International C-Link Between Primary School Classes Based On Astronomy

On 13th February, a 1-hour virtual link-up based on astronomy took place between primary schools in Armenia, Ethiopia, Ireland, the Netherlands and Nigeria. The contact was a “try-out” organized by the International Astronomical Union European Regional Office of Astronomy for Development (E-ROAD) at Leiden University. The eventual goal of the programme is to bring together young children from as many countries as possible, at ages of 6 to 9 years, when their value systems are just beginning to form. Encouraging young children to discuss the wonder and perspective of the Universe and the place of our tiny planet within it, is a unique way of stimulating a feeling of global togetherness and illustrating the need to protect the earth from the many common threats that we all face. The school classes in each of the 5 countries prepared something related to the astronomy theme (e. g. a painting, song or game) and shared it with the other children over the Internet.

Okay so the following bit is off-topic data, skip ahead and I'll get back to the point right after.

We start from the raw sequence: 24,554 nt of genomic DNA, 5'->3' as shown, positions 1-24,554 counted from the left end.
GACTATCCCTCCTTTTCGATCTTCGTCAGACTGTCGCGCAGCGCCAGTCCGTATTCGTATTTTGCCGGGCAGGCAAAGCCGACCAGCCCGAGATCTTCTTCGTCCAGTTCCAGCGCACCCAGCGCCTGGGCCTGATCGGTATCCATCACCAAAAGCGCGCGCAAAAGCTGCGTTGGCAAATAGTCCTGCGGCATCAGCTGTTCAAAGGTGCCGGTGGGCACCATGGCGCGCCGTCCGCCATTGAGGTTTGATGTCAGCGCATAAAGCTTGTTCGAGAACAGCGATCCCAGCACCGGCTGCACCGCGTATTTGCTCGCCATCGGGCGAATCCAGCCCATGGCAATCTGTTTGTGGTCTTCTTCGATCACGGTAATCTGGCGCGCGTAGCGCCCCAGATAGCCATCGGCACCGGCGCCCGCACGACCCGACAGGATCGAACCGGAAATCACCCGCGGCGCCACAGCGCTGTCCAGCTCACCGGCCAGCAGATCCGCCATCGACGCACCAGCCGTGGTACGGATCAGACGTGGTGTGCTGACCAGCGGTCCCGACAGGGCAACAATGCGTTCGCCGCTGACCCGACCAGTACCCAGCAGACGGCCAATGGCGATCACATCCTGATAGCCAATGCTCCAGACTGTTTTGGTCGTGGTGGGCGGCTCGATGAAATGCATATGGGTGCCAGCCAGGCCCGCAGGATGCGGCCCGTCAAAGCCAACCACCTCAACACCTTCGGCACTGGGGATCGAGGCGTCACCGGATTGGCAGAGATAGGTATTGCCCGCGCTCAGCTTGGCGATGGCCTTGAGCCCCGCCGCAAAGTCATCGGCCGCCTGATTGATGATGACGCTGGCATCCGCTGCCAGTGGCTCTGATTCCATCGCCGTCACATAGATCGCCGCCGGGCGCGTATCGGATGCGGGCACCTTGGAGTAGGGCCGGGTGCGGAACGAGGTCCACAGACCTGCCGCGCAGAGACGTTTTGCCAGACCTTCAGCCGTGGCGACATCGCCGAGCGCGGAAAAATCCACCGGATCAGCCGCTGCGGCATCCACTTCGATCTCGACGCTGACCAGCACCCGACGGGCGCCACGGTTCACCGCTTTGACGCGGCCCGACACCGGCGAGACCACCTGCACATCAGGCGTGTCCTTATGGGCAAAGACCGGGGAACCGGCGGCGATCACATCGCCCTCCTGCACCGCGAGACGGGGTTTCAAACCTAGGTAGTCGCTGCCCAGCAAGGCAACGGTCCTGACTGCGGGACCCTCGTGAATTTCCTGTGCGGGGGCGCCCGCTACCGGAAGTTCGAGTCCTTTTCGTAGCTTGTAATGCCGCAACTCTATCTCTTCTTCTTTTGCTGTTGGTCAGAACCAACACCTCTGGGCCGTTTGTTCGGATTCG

The C-Link programme is being set up in memory of Dr. Carolina  Ödman, who died in November 2022 at the age of 48. She spent several years at Leiden University building up Universe Awareness for young children, an activity that reached more than 50 countries.

As a follow-up, the E-ROAD is exploring the setting up of a C-Link global website, through which a primary-school teacher anywhere in the world can make a class-twinning arrangement with a colleague from a school in another country based on C-Link themes. The site would also give primary school teachers access to a multilingual “Ask the Astronomer” service, consisting of volunteer astronomers from all over the world.

The E-ROAD is a collaboration between Leiden University and the European Astronomical Society and is one of 11 regional offices, affiliated to the International Astronomical Office of Astronomy for Development, headquartered in South Africa and financed by the South African government. It receives support from the Netherlands Research School for Astronomy (NOVA).